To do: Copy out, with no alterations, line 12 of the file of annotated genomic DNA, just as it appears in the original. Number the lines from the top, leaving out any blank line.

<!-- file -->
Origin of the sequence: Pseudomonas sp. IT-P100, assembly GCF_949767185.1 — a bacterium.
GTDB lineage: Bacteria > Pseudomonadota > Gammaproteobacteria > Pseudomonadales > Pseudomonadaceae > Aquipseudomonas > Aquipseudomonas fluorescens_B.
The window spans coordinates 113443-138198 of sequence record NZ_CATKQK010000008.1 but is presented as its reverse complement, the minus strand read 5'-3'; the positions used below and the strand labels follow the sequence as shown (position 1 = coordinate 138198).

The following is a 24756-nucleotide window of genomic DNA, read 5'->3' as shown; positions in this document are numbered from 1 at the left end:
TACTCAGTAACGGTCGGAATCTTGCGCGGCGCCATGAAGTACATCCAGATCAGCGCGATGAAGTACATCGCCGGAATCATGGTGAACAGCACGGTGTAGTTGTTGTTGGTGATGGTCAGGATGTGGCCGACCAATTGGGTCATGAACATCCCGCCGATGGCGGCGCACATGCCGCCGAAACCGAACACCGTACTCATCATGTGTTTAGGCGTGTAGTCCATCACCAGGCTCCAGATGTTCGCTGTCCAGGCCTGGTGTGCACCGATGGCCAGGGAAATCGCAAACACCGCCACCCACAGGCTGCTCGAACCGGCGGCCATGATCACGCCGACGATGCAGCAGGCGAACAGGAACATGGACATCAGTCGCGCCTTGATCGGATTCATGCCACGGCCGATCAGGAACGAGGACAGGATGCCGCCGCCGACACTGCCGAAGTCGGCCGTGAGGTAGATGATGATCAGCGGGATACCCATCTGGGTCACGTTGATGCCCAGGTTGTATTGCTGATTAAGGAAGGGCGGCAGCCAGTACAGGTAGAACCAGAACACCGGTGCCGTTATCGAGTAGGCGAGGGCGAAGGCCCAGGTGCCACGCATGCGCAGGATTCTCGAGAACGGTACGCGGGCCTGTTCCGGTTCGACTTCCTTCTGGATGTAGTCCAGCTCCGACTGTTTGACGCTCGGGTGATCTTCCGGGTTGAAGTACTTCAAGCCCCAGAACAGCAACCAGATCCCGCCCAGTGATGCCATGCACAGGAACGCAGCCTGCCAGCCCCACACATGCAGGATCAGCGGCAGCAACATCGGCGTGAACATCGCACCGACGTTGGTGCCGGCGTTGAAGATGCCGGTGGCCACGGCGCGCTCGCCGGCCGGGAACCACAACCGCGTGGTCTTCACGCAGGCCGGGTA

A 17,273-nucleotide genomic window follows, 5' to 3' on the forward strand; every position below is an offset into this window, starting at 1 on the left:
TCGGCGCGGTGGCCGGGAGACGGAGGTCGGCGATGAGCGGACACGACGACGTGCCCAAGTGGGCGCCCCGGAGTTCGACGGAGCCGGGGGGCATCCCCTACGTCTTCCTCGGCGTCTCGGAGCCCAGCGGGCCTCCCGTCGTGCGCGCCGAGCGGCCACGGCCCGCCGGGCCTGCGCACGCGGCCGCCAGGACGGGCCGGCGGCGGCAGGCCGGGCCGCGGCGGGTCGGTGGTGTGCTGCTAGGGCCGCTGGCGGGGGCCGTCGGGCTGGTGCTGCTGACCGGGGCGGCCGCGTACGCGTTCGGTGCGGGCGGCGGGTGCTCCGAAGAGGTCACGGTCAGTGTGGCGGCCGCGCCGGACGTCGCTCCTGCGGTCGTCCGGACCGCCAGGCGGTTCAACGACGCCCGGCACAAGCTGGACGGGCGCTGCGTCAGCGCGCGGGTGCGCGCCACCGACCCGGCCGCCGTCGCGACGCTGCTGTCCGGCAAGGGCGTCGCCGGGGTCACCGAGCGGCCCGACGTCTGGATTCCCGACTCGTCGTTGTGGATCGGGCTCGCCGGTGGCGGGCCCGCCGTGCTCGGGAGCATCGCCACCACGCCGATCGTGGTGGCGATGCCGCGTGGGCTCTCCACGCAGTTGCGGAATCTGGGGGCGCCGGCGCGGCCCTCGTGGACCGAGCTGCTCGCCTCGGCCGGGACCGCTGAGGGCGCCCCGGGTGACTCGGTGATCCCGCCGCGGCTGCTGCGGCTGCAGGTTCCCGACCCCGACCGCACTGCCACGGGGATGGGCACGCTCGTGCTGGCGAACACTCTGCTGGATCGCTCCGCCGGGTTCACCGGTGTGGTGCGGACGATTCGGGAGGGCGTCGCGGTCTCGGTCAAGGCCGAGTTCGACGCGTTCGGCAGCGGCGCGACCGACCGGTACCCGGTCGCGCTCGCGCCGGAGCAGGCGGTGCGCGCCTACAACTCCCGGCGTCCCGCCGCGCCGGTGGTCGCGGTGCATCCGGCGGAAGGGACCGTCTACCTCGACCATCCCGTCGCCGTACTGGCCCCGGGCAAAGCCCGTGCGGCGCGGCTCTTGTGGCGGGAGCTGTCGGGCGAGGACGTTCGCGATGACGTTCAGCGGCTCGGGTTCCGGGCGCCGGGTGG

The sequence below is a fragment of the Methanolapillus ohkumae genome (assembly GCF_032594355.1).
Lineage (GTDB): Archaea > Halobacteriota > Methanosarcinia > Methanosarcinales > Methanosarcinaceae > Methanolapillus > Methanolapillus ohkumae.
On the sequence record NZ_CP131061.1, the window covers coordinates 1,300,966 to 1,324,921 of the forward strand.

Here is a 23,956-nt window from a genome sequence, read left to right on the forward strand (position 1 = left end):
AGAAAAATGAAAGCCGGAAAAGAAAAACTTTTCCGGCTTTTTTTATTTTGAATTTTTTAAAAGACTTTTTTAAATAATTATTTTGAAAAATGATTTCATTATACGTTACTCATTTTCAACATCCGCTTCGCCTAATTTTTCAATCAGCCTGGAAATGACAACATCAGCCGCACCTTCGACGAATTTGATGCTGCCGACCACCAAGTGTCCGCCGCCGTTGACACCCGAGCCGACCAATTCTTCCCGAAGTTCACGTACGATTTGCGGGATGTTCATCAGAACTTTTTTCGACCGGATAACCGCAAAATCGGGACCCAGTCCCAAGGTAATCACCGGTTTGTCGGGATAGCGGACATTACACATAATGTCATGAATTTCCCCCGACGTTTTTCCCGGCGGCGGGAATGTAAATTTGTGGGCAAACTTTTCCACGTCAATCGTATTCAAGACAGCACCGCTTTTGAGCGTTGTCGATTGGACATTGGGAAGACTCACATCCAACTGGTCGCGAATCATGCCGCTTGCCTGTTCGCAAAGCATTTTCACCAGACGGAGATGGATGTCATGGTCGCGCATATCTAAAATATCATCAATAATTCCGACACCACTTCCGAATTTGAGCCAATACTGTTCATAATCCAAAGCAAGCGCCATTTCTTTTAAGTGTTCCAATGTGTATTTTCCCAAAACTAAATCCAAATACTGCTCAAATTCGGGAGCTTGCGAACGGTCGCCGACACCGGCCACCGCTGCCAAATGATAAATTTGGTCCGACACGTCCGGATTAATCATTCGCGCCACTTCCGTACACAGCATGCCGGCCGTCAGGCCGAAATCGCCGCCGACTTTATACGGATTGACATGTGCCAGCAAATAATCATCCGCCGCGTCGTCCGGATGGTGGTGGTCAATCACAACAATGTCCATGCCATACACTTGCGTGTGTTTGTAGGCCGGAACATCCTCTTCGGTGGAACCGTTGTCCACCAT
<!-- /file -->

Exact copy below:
AGAAAAATGAAAGCCGGAAAAGAAAAACTTTTCCGGCTTTTTTTATTTTGAATTTTTTAAAAGACTTTTTTAAATAATTATTTTGAAAAATGATTTCATTATACGTTACTCATTTTCAACATCCGCTTCGCCTAATTTTTCAATCAGCCTGGAAATGACAACATCAGCCGCACCTTCGACGAATTTGATGCTGCCGACCACCAAGTGTCCGCCGCCGTTGACACCCGAGCCGACCAATTCTTCCCGAAGTTCACGTACGATTTGCGGGATGTTCATCAGAACTTTTTTCGACCGGATAACCGCAAAATCGGGACCCAGTCCCAAGGTAATCACCGGTTTGTCGGGATAGCGGACATTACACATAATGTCATGAATTTCCCCCGACGTTTTTCCCGGCGGCGGGAATGTAAATTTGTGGGCAAACTTTTCCACGTCAATCGTATTCAAGACAGCACCGCTTTTGAGCGTTGTCGATTGGACATTGGGAAGACTCACATCCAACTGGTCGCGAATCATGCCGCTTGCCTGTTCGCAAAGCATTTTCACCAGACGGAGATGGATGTCATGGTCGCGCATATCTAAAATATCATCAATAATTCCGACACCACTTCCGAATTTGAGCCAATACTGTTCATAATCCAAAGCAAGCGCCATTTCTTTTAAGTGTTCCAATGTGTATTTTCCCAAAACTAAATCCAAATACTGCTCAAATTCGGGAGCTTGCGAACGGTCGCCGACACCGGCCACCGCTGCCAAATGATAAATTTGGTCCGACACGTCCGGATTAATCATTCGCGCCACTTCCGTACACAGCATGCCGGCCGTCAGGCCGAAATCGCCGCCGACTTTATACGGATTGACATGTGCCAGCAAATAATCATCCGCCGCGTCGTCCGGATGGTGGTGGTCAATCACAACAATGTCCATGCCATACACTTGCGTGTGTTTGTAGGCCGGAACATCCTCTTCGGTGGAACCGTTGTCCACCAT